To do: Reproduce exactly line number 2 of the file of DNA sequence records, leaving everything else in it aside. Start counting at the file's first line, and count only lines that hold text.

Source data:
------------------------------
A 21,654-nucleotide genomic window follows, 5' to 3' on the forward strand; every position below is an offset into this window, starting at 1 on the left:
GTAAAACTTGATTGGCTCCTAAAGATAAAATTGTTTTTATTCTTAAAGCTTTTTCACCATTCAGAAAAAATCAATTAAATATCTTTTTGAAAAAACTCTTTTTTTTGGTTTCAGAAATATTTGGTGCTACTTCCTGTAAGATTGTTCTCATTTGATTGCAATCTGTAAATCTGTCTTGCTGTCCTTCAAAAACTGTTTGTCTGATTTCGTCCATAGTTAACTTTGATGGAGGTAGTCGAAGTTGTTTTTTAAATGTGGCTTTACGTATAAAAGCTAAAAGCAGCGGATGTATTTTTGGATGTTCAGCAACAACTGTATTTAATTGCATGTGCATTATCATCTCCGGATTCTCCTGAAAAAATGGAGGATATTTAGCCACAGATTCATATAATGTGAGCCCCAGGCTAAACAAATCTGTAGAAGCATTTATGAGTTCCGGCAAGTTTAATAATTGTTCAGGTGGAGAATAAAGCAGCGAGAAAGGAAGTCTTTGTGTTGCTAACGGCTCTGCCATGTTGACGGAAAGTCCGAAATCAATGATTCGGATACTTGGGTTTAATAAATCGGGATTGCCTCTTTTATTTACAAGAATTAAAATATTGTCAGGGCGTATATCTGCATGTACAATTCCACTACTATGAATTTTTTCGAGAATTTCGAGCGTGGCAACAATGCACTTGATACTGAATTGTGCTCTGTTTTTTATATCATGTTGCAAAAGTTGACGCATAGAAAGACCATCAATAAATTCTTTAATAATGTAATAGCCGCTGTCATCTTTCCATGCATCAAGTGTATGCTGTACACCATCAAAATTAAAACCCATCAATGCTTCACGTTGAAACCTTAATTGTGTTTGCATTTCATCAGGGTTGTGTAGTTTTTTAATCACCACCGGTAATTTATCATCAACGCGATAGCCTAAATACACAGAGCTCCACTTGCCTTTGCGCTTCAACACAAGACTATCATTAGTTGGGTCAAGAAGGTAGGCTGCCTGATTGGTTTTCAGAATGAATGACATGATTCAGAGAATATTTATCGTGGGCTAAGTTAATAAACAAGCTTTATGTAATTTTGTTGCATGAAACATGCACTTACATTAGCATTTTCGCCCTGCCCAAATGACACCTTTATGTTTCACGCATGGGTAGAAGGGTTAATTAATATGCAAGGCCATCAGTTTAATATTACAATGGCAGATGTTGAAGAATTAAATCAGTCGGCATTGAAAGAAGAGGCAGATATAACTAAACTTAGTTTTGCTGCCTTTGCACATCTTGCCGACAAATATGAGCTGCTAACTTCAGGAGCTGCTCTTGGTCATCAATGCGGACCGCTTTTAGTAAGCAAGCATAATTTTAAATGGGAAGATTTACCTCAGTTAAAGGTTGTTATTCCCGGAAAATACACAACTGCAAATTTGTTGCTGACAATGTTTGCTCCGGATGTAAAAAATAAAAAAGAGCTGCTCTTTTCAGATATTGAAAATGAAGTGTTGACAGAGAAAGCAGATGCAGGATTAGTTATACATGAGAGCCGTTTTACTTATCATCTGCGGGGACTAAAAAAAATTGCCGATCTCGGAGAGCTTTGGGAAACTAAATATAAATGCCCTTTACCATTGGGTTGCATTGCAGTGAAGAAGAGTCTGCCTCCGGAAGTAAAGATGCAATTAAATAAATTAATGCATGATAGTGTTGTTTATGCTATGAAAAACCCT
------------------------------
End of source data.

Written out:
GTAAAACTTGATTGGCTCCTAAAGATAAAATTGTTTTTATTCTTAAAGCTTTTTCACCATTCAGAAAAAATCAATTAAATATCTTTTTGAAAAAACTCTTTTTTTTGGTTTCAGAAATATTTGGTGCTACTTCCTGTAAGATTGTTCTCATTTGATTGCAATCTGTAAATCTGTCTTGCTGTCCTTCAAAAACTGTTTGTCTGATTTCGTCCATAGTTAACTTTGATGGAGGTAGTCGAAGTTGTTTTTTAAATGTGGCTTTACGTATAAAAGCTAAAAGCAGCGGATGTATTTTTGGATGTTCAGCAACAACTGTATTTAATTGCATGTGCATTATCATCTCCGGATTCTCCTGAAAAAATGGAGGATATTTAGCCACAGATTCATATAATGTGAGCCCCAGGCTAAACAAATCTGTAGAAGCATTTATGAGTTCCGGCAAGTTTAATAATTGTTCAGGTGGAGAATAAAGCAGCGAGAAAGGAAGTCTTTGTGTTGCTAACGGCTCTGCCATGTTGACGGAAAGTCCGAAATCAATGATTCGGATACTTGGGTTTAATAAATCGGGATTGCCTCTTTTATTTACAAGAATTAAAATATTGTCAGGGCGTATATCTGCATGTACAATTCCACTACTATGAATTTTTTCGAGAATTTCGAGCGTGGCAACAATGCACTTGATACTGAATTGTGCTCTGTTTTTTATATCATGTTGCAAAAGTTGACGCATAGAAAGACCATCAATAAATTCTTTAATAATGTAATAGCCGCTGTCATCTTTCCATGCATCAAGTGTATGCTGTACACCATCAAAATTAAAACCCATCAATGCTTCACGTTGAAACCTTAATTGTGTTTGCATTTCATCAGGGTTGTGTAGTTTTTTAATCACCACCGGTAATTTATCATCAACGCGATAGCCTAAATACACAGAGCTCCACTTGCCTTTGCGCTTCAACACAAGACTATCATTAGTTGGGTCAAGAAGGTAGGCTGCCTGATTGGTTTTCAGAATGAATGACATGATTCAGAGAATATTTATCGTGGGCTAAGTTAATAAACAAGCTTTATGTAATTTTGTTGCATGAAACATGCACTTACATTAGCATTTTCGCCCTGCCCAAATGACACCTTTATGTTTCACGCATGGGTAGAAGGGTTAATTAATATGCAAGGCCATCAGTTTAATATTACAATGGCAGATGTTGAAGAATTAAATCAGTCGGCATTGAAAGAAGAGGCAGATATAACTAAACTTAGTTTTGCTGCCTTTGCACATCTTGCCGACAAATATGAGCTGCTAACTTCAGGAGCTGCTCTTGGTCATCAATGCGGACCGCTTTTAGTAAGCAAGCATAATTTTAAATGGGAAGATTTACCTCAGTTAAAGGTTGTTATTCCCGGAAAATACACAACTGCAAATTTGTTGCTGACAATGTTTGCTCCGGATGTAAAAAATAAAAAAGAGCTGCTCTTTTCAGATATTGAAAATGAAGTGTTGACAGAGAAAGCAGATGCAGGATTAGTTATACATGAGAGCCGTTTTACTTATCATCTGCGGGGACTAAAAAAAATTGCCGATCTCGGAGAGCTTTGGGAAACTAAATATAAATGCCCTTTACCATTGGGTTGCATTGCAGTGAAGAAGAGTCTGCCTCCGGAAGTAAAGATGCAATTAAATAAATTAATGCATGATAGTGTTGTTTATGCTATGAAAAACCCT